October 23, 2014, Posted by Richard in Baking Bad, Culture, Food, Recipes
As soon as a copy of Paul Hollywood’s new tome slammed onto the MWSAB desk, we were eagerly thumbing through it, deciding what slice of gold we were going to bake the hell out of. And, gosh-darn it, when even the Silver Fox himself demanded we document the process, it was clear this called for another round of BAKING BAD.
Since our last adventure, Tom Noble had seen fit to leave behind his ‘characterful’ Islington flat for some delightful new lodgings in London’s exotic Crouch End.
‘It’s like a Spanish Villa!’ Ben Willis spluttered, washing the tobacco and more miscellaneous filth from his fingers as he prepared to cook.
‘Tell me about it,’ Tom rejoined, thrusting cans of lager into the fridge and inexplicably spreading plain flour on top of the dishwasher.
With compliments offered and filthy fingers scrubbed, it was time to crack open a can and get bloody baking.
Sweat coursing down his cheek and into the gap where he accidentally shaved without the guard on his razor, Tom grappled manfully with the puff pastry. Before long the top of his dishwasher was adorned with a golden crown. Mesmerised, I watched him inserting it into a cake tin with the care and affection of a young lad applying glue to his first Spitfire Airfix kit.
The pastry placed, it was now time for me to shine. After a brief debate about what’s a dessert spoon and what’s a table spoon, I dutifully dolloped some raspberry jam into the mix. Textbook.
Wearied by our exertions, we stuck the brute into the fridge (post-lager removal), and headed to the soft embrace of the lounge area to watch a beleaguered Liverpool stretched apart by Real Madrid like the very pastry we had just been manipulating.
Half-time, and back to the kitchen. It was time to whack the rest of the ingredients into a bowl. Wham! No bother. Cristiano Ronaldo might have an extraordinary goalscoring record in the champions league, but by God I’d be surprised if he could combine eggs and milk this well. Mixture now added to the cooled jam and pastry party, it was time to bang the whole thing into a pre-heated oven and let that bad boy bake.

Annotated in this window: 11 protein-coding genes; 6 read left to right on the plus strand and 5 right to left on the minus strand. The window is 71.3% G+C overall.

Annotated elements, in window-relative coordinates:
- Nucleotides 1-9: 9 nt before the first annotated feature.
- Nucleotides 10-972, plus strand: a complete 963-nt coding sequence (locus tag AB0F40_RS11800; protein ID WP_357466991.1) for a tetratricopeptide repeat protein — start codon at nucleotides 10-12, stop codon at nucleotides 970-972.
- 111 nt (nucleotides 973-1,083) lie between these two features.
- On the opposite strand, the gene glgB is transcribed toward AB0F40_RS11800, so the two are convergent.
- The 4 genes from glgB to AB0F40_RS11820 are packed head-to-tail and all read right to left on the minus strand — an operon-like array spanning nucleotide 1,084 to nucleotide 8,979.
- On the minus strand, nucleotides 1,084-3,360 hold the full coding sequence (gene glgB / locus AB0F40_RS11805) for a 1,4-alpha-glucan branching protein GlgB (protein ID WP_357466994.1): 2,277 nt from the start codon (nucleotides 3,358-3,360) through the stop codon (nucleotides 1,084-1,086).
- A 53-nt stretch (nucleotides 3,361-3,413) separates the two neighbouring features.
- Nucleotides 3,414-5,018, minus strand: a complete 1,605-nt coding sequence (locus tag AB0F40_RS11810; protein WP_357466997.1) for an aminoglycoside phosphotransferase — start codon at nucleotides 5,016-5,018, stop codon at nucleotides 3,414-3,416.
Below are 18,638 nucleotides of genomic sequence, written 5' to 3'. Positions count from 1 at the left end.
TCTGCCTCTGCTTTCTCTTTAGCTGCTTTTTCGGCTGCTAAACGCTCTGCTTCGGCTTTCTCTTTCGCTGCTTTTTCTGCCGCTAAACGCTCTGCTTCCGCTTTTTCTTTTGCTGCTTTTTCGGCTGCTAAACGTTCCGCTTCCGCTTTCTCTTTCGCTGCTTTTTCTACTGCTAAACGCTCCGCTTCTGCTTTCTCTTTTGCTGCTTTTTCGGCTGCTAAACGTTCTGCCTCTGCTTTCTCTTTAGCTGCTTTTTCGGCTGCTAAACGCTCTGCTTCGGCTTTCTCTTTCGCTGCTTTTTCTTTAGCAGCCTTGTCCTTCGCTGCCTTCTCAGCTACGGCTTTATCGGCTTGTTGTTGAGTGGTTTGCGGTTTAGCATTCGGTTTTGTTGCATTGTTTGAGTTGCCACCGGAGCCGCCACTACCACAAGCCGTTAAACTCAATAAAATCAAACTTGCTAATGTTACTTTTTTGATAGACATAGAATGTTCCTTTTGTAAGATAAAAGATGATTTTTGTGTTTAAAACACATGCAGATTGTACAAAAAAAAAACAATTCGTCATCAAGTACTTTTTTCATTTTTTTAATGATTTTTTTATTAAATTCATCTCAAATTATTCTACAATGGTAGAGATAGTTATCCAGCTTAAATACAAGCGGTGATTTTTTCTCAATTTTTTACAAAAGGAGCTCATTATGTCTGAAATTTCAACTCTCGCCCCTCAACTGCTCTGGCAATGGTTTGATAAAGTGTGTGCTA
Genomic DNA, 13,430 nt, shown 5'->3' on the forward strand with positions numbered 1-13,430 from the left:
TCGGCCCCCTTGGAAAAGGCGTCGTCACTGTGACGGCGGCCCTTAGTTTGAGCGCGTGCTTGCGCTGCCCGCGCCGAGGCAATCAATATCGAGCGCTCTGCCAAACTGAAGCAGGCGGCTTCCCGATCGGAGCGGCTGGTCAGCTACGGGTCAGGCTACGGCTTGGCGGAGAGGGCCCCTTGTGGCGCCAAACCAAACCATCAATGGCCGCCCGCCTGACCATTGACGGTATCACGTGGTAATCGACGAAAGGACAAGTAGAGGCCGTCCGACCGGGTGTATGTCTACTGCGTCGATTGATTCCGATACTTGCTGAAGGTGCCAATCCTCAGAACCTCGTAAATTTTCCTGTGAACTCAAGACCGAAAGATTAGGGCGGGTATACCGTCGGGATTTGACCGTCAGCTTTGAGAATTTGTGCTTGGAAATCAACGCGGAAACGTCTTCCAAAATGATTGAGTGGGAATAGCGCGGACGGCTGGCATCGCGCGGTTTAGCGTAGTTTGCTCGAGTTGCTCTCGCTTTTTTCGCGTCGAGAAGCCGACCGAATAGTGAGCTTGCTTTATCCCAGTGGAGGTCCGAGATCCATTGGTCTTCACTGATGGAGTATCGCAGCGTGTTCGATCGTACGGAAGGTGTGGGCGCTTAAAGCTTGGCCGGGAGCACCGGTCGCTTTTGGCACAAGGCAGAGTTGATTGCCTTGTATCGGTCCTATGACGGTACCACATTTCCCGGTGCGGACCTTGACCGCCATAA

Ben Willis may have turned up an hour late after taking the wrong train, having to take solace in a nearby kebab shop as the kindly proprietors juiced his iPhone5 and offered him cigarettes, but that wasn’t going to hinder him, especially after Tom and I had already sorted out the mixture.
To describe the breathtaking dexterity with which he fingered the dough is nigh on impossible. He reminded me of a master-puppeteer, who, with a flick of his pinkie, could create such nuanced changes in his puppets’ movements as to make us think those wooden sods were real.
Later, we crowded around the oven like excited kiddiewinks on Christmas morn. Had Santa been? You better believe it. The golden treats which awaited us in that piping prison were nothing short of basically edible. Tom in particular was so taken aback by the sight and smell of the slightly charred pastry that he became overcome with nostalgia for his northern childhood. Proust had his madeleines, Noble had his Bakewell Pudding.
Bidding our host and, dare I say it – friend – adieu, Ben and I hastened out into the night. We shivered against the chill, hurrying past a dimly lit Londis on the way to the bus stop. But whilst the night air did its best to infiltrate our coats, it was powerless against the warm glow that throbbed in our hearts.
Quite simply, we had baked our little socks off.
Both of these actually turned out really rather well, and there are some excellent recipes in this beautifully produced book. Whether you fancy tackling some of Paul’s brilliant British recipes for yourself, or need some early Christmas-shopping inspiration, we heartily recommend you part with your dosh for this one.
Paul Hollywood’s British Baking is out now from Bloomsbury